There is a famous saying – “Putting all their eggs in one basket”, in financial terms it often means putting all your assets into one resource or asset class but if the asset class dips, one loses all their money. Although it might be a high risk-high reward proposition, following this method is not ideal if one wants consistent returns. So in-order to diversify your assets into different resources, one uses the concept of asset allocation.
Understanding Asset Allocation
Asset allocation is an investment strategy that aims to balance risk and reward by apportioning a portfolio’s assets according to an individual’s goals, risk appetite, and the duration of their investment. The three main asset classes of investments, i.e equities, fixed-income, and cash and its equivalents—have different levels of risk and return, so each will behave differently over time and will suit the expectations of each individual differently.
Historically equities have usually been the major constituent in asset allocation schemes, closely followed by bonds and alternatives. This trend shows that people don’t mind a riskier outlook towards investments, if invested for a substantial period.
The importance of asset allocation
There is no simple formula that can determine the right asset allocation for every individual investor. However, the general consensus among most financial professionals is that asset allocation is one of the most important decisions that investors usually make. In other words, the selection of individual assets (for eg – which stock to buy?) is secondary to the way that assets are allocated in stocks, bonds and cash and equivalents, which will be the principal determinants of your investment results.
Another important factor of asset allocation is that it allows you to tweak your portfolio to exactly match your risk appetite. Doing this, makes the chances of you meeting your financial goals much easier.
Allocating assets also secures you from the emotional turmoil caused by any irregular movements in the market. An asset allocation based approach takes emotions out of the process of investing and keeps you disciplined. You should always invest according to your asset allocation irrespective of any market movements.
Types of asset allocation strategies
- Strategic asset allocation : In Strategic Asset Allocation strategy, the fund has static asset allocation mix and does not change no matter the movements in the market. Strategic asset allocation is similar to the buy and hold strategy in stocks and bonds. One of the major advantages of strategic asset allocation with a stable rebalancing strategy is that it enforces discipline in investments.
- Dynamic asset allocation : In this asset allocation strategy, one continuously adjusts their asset allocation mix depending on market conditions and trends. The most common dynamic asset allocation strategy used by mutual funds and asset managers is the counter-cyclical strategy. These funds increase their equity allocation (reduce debt allocation) when equity valuations decline (become cheaper) and reduce debt allocations.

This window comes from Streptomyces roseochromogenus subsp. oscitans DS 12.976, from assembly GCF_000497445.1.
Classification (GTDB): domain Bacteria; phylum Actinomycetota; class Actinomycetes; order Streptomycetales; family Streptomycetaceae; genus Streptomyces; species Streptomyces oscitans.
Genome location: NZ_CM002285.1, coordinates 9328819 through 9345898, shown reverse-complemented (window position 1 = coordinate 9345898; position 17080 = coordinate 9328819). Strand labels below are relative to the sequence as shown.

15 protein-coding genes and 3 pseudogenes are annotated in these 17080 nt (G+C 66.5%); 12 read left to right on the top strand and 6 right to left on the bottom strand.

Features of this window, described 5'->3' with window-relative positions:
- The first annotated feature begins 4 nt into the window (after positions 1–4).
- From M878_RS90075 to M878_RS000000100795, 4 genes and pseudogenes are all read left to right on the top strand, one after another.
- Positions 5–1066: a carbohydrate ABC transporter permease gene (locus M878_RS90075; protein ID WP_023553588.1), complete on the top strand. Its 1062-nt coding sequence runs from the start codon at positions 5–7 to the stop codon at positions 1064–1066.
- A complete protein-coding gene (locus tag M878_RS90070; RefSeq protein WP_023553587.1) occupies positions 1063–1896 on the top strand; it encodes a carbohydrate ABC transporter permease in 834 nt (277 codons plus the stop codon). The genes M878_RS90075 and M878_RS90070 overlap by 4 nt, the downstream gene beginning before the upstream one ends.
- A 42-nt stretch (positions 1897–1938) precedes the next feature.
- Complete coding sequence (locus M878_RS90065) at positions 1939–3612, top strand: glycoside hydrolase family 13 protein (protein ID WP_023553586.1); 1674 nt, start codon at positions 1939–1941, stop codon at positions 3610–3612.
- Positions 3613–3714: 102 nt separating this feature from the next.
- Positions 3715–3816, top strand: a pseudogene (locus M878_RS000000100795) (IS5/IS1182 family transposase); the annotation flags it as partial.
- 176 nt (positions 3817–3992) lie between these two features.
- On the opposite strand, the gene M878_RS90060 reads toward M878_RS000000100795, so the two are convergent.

- Tactical asset allocation : Tactical Asset Allocation is a variant or subset of Strategic Asset Allocation strategy where the investor can occasionally deviate from their long term Strategic Asset Allocation plans to take advantage of market opportunities. Tactical asset allocation calls for understanding market timing and requires considerable investment expertise.
Rebalancing and Asset Allocation
Rebalancing is what investors make use of to bring their portfolio back to its original asset allocation ratio. Rebalancing is needed because over time, some investments might grow faster than others. This may push your holdings out of alignment with your investment goals. By rebalancing, you will ensure that your portfolio does not overweight a particular asset category, and you’ll return your portfolio to a comfortable level of risk, suitable to your needs.
For example, you might start with 50% of your portfolio invested in stocks, but see that rise to 70% due to market gains. To reestablish your original asset allocation mix, you’ll either need to sell some of your stocks or invest in other asset categories by putting in more money. The below image shows how a portfolio comprising of 50% equities and 50% debt will change over a period of 10 years.
How to determine your asset allocation ratio?
Determining your ideal asset allocation ratio is very important in anyone’s financial journey and there are multiple factors at play to determine this ratio :
- Your different financial goals – short term, medium term and long term
- Your risk appetite – lower your risk appetite, higher the debt allocation. (Try taking our risk assessment test to determine your risk appetite.)
- Your age – younger investors may have higher allocation to equities
- Your assets and liabilities – if you have substantial liabilities, you should not take make exposure to equities
- Your current investment portfolio and its asset allocation
To sum it all up
Asset allocation or the selection of individual assets is secondary and much less important to the way that assets are allocated in stocks, bonds and cash and equivalents, which will be the principal determinants of your investment results.